14:00 - 17:00 Media Future Workshops
17:00 – 21:00 Drinks reception, Prive, Marine Road
07:30 – 09:00 Registration, Dun Laoghaire County Council
Will McInnes, Managing Director, Nixon McInnes
‘Culture Shock: How the Future of Business is Social’
Matt Locke, Founder, Storythings
‘Back in the Crowd: Storytelling in the age of spiky attention’
Hugh Garry, Senior Producer, BBC
‘Everything is Permeable, nobody is happy’
Bilal Randeree, Social Media Producer, Al Jazeera
‘The Arab Uprising: A Social Media Revolution’
Conor White Sullivan, Director of Editorial Technology, Huffington Post
‘Media and Movements: How the Web is changing Journalism and Democracy’
Raju Narisetti, Managing Editor, Wall Street Journal Digital Network ‘Journalism matters: But Experiencing that Journalism will matter even more’
Olivia Solon, Associate Editor, Wired.com
‘Will machines ever replace journalists?’
Antony Mayfield, Digital media and marketing consultant
‘Earned Attention: How to Build Digital Brand Systems that last’
Ian Wharton, Creative Partner, Zolmo
‘A mobile future’
Dr. Mariann Hardey, Associate Director for Centre of Communication, University of Durham
‘Out of Office: The virtues of Disconnection’
Interview with former Presidential candidate Sean Gallagher
Music by Saso
Kevin O’Sullivan, Editor, The Irish Times
‘The Irish Times 2012: Digitally-driven from the Platform of a Quailty Newspaper’
Laura Evans, Head of User Experience, Washington Post
‘Why Customers and Data Matter in Newsrooms and Media Companies’
Josh Macht, Publisher, Harvard Business Review
‘The Importance of the Human Touch Online: now more than ever’
Exceptional productivity at home and in the office
In the business world people are busier and under more pressure than ever. Our working day has expanded to 24 hours and we are constantly bombarded by emails, tweets, texts and mobile phone calls all of which have to be noticed and responded to.
Yet despite all this pressure, many people are less productive than ever. People can be working long hours chasing their tails, yet at the end of the day have an uneasy feeling of not being productive and not getting the important things done.
Drawing on the latest research from positive psychology, this workshop will help you understand what real productivity means and present principles that you can apply to reorient your work life so as to increase your productivity and effectiveness. Central to this is a discovery of your deepest motivation and learning to focus on what matters most and what leads to the greatest sense of satisfaction both at home and at work.
You will learn:
- Five practical principles to achieve exceptional productivity
- To understand your motivation and to align your work to what matters most to you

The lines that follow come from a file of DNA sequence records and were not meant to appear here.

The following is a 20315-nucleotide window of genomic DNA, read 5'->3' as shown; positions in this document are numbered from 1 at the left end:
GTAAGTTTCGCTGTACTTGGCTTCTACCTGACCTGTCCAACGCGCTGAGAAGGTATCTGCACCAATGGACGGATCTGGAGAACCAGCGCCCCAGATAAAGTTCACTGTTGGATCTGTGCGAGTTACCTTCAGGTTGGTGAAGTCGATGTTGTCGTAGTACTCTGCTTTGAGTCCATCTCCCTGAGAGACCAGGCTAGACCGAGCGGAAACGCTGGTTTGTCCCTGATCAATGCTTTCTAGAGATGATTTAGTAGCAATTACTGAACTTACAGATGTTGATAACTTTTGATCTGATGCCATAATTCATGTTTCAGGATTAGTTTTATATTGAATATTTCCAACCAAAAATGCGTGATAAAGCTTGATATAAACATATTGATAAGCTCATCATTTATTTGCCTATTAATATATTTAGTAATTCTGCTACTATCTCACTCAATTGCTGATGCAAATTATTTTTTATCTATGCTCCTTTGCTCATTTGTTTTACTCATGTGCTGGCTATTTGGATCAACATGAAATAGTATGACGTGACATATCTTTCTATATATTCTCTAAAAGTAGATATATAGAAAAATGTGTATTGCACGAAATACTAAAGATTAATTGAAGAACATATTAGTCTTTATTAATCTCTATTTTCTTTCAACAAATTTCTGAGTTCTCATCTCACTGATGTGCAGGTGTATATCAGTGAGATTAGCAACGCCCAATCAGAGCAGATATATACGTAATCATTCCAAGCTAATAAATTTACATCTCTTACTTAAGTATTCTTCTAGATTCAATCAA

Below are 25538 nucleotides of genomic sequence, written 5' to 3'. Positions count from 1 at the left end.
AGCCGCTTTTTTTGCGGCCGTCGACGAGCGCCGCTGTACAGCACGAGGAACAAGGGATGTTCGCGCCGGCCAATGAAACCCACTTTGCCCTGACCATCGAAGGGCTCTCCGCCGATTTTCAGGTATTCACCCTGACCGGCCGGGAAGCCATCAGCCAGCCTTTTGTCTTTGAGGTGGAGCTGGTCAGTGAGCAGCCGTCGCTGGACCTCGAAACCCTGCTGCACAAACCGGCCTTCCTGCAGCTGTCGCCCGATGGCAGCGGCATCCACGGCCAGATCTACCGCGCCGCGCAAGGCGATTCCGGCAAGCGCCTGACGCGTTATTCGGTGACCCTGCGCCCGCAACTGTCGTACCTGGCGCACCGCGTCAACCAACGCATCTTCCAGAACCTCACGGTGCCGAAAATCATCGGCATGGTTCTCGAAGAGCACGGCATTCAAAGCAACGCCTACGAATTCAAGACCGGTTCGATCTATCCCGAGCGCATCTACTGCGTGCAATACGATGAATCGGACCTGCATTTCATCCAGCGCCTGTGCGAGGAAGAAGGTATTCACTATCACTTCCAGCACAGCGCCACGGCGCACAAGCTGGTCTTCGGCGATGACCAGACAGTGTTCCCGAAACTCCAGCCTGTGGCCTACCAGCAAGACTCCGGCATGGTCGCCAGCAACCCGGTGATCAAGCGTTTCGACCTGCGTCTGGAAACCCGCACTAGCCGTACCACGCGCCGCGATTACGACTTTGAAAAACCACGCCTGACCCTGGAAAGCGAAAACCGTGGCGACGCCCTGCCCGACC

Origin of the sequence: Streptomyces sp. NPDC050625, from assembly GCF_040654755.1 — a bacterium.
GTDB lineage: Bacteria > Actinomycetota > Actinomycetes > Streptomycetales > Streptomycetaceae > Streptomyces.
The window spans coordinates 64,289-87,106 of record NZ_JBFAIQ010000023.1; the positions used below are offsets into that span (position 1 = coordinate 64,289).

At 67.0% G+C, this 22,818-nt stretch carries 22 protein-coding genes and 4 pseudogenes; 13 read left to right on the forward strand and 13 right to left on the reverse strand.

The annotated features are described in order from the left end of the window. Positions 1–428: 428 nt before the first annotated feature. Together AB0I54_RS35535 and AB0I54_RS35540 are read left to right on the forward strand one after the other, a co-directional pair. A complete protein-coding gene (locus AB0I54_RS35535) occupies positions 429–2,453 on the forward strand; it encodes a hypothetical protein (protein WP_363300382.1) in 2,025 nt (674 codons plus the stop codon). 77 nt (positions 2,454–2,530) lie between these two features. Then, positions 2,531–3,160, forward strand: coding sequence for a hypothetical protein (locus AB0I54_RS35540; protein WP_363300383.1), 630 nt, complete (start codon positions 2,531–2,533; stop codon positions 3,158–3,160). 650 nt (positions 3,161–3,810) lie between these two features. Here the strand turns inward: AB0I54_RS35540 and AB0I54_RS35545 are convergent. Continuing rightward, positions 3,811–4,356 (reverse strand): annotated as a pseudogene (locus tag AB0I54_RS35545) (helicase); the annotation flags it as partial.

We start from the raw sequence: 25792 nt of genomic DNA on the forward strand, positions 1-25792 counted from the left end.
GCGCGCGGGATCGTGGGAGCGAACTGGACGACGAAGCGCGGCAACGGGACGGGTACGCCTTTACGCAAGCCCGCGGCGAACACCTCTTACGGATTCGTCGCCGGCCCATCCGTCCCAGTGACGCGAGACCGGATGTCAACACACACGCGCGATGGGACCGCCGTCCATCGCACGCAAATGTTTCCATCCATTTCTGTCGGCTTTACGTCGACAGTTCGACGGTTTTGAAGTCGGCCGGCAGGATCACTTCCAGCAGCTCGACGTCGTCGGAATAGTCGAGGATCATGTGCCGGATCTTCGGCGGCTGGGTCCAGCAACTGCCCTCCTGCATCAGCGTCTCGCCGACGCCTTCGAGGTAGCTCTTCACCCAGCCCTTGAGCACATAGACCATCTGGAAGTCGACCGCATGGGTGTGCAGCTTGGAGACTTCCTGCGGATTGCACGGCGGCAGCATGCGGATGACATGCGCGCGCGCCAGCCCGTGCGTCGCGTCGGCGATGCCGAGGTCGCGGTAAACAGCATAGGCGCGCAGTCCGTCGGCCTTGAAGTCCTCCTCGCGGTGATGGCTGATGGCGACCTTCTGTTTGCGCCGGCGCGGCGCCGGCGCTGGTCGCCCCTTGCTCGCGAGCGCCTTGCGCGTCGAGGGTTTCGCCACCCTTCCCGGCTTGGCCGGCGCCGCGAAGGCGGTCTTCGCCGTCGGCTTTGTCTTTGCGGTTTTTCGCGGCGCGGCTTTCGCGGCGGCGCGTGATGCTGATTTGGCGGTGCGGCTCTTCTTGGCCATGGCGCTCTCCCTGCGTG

- To take control of your work life so you can lead and set the agenda
- To achieve balance between your work and home life so both are satisfying to you personally
Dr John Sharry is the best selling author of ten positive psychology and self-help books including Becoming a Solution Detective and Positive Parenting. He is a weekly health columnist for The Irish Times and a regular contributor to the national media. He is Founding Director of the Parents Plus Charity and a mental health professional with over 20 years experience.
He is co-developer of the award winning Parents Plus and Working Things Out programmes and a leading researcher in the application of technology to mental health services delivery. A renowned teacher, trainer and workshop presenter nationally and internationally, John has trained thousands of professionals in the last decade and delivered hundreds of courses and workshops. John is well known for his engaging, inspirational yet informative and practical presentation style. His practice website is www.solutiontalk.ie .
Best Practices from Harvard Business Review
Published since 1922, the Harvard Business Review (HBR) is arguably the most influential business publication in the globe.
Its worldwide English-language circulation is 250,000, and there are 11 licensed editions of the magazine.
In the last 18 months the HBR has embarked on an impressive digital strategy to completely transform how it communicates with its audience.
In that time it has seen a 25 per cent growth in online subscriptions generating 7 million monthly page views. The HBR has also grown an impressive 650,000-plus Twitter followers and more than 340,000 Facebook fans, who it already polls about decisions such as which cover image to use.
This workshop will be hosted by the publisher of the Harvard Business Review, Josh Macht, and will give a unique insight into how you can learn from their digital experience.